1. We think that the question put to us at the end of the 4th paragraph of this reference must be answered in the negative, and that the absence of the certificate required by Rule 5(b) of the rules issued by the Governor-General in Council does not make the document in question 'not duly stamped' within the intention of the Stamp Act. It is not necessary for us to express an opinion as to the exact scope of the direction contained in that rule. Whether or not it is a purely administrative order, directory as addressed to the treasury officer or to the stamp vendor, or whether it be also intended for the protection from inconvenience or what not, of the person applying for the stamps, in neither case can it, in our judgment, be held that the non-compliance by the treasury officer or the stamp vendor with the direction to give such a certificate is an act for which the person purchasing the stamp from him can be punished by the invalidation of the stamps innocently bought by him. So long as the proper stamp is obtained and paid for by him, as was the case in this instance, he is, we think, unaffected by the operation of that rule. We are not aware, nor probably does the matter come strictly before us, of the exigencies which, in the opinion of the Collector under some rule issued, as he supposes, probably correctly, by the Board of Revenue, rendered it his duty to institute this astonishing prosecution directed against a person who had done all required of him by law, and even paid Rs. 15 more than the stamp required from him by law.
2. We would earnestly invite attention to the question whether the rules and directions issued by the Board of Revenue are, in truth, of such a stringent nature as to compel the Collector, who of course did, as he understood it, his duty, and no more, to institute this prosecution under the impression that he was bound to do so. If so, it seems obvious that such rules should be corrected.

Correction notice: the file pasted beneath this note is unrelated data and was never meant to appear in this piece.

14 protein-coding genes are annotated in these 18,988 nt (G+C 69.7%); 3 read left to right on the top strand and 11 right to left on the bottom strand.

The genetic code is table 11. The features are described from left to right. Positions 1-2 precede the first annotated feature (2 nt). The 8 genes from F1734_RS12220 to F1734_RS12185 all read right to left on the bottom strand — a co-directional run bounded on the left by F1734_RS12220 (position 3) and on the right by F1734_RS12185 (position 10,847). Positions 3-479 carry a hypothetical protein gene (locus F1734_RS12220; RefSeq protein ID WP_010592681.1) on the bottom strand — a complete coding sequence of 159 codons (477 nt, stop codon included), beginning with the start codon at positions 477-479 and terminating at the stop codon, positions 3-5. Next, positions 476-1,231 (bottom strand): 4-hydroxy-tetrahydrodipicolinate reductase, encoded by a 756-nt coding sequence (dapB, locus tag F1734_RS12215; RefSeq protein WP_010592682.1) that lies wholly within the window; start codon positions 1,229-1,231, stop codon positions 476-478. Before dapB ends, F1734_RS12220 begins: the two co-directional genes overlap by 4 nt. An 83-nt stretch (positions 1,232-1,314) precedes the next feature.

3. As to the prosecution, we have already intimated our opinion--an opinion in which the learned Advocate-General, as might be expected from him, cordially joins--that the matter ought to be sent to the Criminal Bench for their consideration in case the learned Judges sitting on it should think proper to take notice of the case. If so, perhaps the stigma of a criminal conviction under such circumstances may not be allowed to remain upon Trailakya Nath Baral, the subject of that prosecution.
4. On the matter coming before the Criminal Bench, the Court (Petheram, C.J., and Rampini, J.) delivered the following judgment on 3rd September 1890:
5. We think that, for the reasons given in the judgment of this Court, dated the 30th July last, the document executed by the accused was duly stamped, and that therefore the accused has not committed any offence punishable under Section 61, Act I of 1879. 'We accordingly set aside his conviction and the sentence inflicted upon him. The fine, if paid, must be returned to him.